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Logo of agpsychBioMed Centralbiomed central web sitesearchsubmit a manuscriptregisterthis articleAnnals of General Psychiatry
Ann Gen Psychiatry. 2010; 9(Suppl 1): S214.
Published online 2010 April 22. doi:  10.1186/1744-859X-9-S1-S214
PMCID: PMC2991908

Alcohol-related glucose-dependent functional system of error processing


Ridderinkhof and colleagues in 2002 [1] reported that moderate "acute" alcohol intake reduces the amplitude of the 'error-related negativity, a negative deflection in the electroencephalogram associated with error commission in speeded response time tasks. Their work is however, subject to a great deal of criticism. To consider arrow flank tasks responses generally, as cognitive functions as a whole is practically non-informative and to say that blood alcohol concentration of 1.0 per mile is a moderate alcohol dose, when legally it is already intoxication is not correct. Ridderinkhof and colleagues were rather careful in analyzing their results. Their study own our respect since it showed that error commission is related to the functions of the monitoring response system in the mediofrontal brain. The mechanisms for Ridderinkhof's and colleagues' work was defined by Holroyd et al [2].

Materials and methods

Ridderinkhof et al/Holroyd et al models, as well as the Peters et al. of blood-brain glucose metabolism were considered. Our data were critically analyzed: Wherefore, we have demonstrated that even episodic moderate intake of alcohol in insignificant doses (23 ml of absolute ethanol) after a significant period of time (average of 8 days) leads to increase in error commission under intensive mental activities, using a more complex and standard tests/tasks (Anfimov geometric tables - for active attention and visual productivity coefficient analyses; ten series of two-digit figures - for visual memory analysis; one-digit figure and letter on increasing row from 3-10 or any vowel letter - for auditory memory analysis and simple mathematical deduction - for operative memory analysis) as a measure of cognitive functions.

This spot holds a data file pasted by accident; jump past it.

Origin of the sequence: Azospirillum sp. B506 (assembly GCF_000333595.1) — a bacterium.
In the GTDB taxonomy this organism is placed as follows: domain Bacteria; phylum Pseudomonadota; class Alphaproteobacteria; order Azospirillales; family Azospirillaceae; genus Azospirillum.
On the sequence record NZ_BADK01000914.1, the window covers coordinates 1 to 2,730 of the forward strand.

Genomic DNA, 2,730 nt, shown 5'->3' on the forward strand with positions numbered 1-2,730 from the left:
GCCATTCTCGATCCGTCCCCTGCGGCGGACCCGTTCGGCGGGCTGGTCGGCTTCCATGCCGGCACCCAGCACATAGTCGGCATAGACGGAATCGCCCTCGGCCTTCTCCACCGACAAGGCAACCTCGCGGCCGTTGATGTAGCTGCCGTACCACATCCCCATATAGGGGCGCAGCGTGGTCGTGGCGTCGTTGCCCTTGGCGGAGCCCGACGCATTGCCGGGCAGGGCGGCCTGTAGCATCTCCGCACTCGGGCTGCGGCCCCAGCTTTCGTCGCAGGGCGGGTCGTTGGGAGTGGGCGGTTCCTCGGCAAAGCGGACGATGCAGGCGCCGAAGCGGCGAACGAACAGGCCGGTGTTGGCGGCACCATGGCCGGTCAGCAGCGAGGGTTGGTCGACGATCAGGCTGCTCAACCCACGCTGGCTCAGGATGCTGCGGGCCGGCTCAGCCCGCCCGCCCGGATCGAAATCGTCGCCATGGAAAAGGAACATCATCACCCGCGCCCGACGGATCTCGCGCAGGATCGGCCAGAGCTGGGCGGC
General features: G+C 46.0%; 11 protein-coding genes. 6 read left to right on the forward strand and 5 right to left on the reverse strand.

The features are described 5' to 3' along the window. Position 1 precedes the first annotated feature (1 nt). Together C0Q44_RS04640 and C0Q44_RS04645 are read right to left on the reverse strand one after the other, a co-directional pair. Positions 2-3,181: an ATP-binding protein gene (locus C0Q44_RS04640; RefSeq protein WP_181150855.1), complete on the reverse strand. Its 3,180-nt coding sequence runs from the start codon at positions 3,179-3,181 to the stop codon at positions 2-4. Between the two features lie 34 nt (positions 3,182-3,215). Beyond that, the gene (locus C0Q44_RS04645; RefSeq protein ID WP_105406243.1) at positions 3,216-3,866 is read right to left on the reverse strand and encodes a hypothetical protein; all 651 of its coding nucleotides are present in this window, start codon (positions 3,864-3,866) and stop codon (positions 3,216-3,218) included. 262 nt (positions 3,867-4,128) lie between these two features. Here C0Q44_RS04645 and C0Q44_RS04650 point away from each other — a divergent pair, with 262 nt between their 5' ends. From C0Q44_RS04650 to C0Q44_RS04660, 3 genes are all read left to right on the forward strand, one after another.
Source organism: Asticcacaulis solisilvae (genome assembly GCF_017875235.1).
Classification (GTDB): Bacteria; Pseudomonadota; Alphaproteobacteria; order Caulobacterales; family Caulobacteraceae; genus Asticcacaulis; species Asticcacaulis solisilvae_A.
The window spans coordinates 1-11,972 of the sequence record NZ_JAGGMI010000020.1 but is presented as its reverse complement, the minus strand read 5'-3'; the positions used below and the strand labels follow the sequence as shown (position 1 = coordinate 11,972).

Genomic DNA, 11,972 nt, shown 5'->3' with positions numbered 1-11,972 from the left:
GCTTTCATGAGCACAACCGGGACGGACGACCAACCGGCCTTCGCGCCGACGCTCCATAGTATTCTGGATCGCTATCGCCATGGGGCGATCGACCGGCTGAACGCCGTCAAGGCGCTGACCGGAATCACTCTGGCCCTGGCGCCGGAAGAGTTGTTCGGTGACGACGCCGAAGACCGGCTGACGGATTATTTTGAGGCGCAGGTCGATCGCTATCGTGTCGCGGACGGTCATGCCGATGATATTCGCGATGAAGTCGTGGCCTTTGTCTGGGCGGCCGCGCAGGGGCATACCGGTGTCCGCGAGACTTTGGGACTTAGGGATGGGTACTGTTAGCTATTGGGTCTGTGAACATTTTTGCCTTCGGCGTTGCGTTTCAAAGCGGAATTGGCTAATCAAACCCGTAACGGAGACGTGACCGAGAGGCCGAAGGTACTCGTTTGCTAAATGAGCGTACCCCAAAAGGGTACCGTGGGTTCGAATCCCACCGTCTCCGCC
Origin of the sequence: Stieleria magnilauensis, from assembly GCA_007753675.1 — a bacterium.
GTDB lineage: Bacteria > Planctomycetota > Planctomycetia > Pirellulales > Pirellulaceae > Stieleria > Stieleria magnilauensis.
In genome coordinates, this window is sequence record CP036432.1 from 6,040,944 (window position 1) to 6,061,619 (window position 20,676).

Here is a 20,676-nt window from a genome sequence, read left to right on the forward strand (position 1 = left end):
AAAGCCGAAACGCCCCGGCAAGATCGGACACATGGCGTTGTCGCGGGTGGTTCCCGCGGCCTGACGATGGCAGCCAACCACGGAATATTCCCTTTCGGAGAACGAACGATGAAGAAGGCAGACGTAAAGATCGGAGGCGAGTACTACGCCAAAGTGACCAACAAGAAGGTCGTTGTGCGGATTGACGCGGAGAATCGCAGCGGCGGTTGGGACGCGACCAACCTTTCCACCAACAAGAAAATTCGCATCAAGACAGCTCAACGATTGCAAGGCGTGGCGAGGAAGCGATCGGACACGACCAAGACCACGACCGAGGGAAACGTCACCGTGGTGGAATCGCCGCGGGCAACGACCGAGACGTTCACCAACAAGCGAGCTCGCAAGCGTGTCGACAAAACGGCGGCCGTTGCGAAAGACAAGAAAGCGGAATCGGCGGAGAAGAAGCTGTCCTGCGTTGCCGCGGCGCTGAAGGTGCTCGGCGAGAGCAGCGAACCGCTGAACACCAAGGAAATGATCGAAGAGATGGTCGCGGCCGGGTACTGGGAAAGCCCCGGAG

The percentage of error committed was dependent on the blood glucose concentration. To explain the results of our study, we proposed a model - "alcohol related glucose-dependent functional system of error processing", in which not only the Ridderinkhof et al model is incorporated, but also the fishbone model of blood-brain glucose metabolism (Peters et al. Neurosci & Biobehav Rev 28; 2004: 143-180), and in which leptin and insulin - are the main regulators. Neuronal functions depend on the blood-brain glucose proportionality i.e. selective firing mechanisms of nervous impulses is dependent on the blood-brain glucose level. Lowering of the blood glucose level (e.g. inadequate energy reserve) leads to loss of impulses. The response-monitoring system in the basal ganglia is then activated.


The error processing capacity of these processes depends on the mesencephalic dopamine system, anterior cingulate cortex activities, and the blood-brain glucose level. The major concepts of the "alcohol-related glucose dependent functional system of error processing" unravel basic knowledge about the effect of drugs and other psychotic substances on the nervous system functions.


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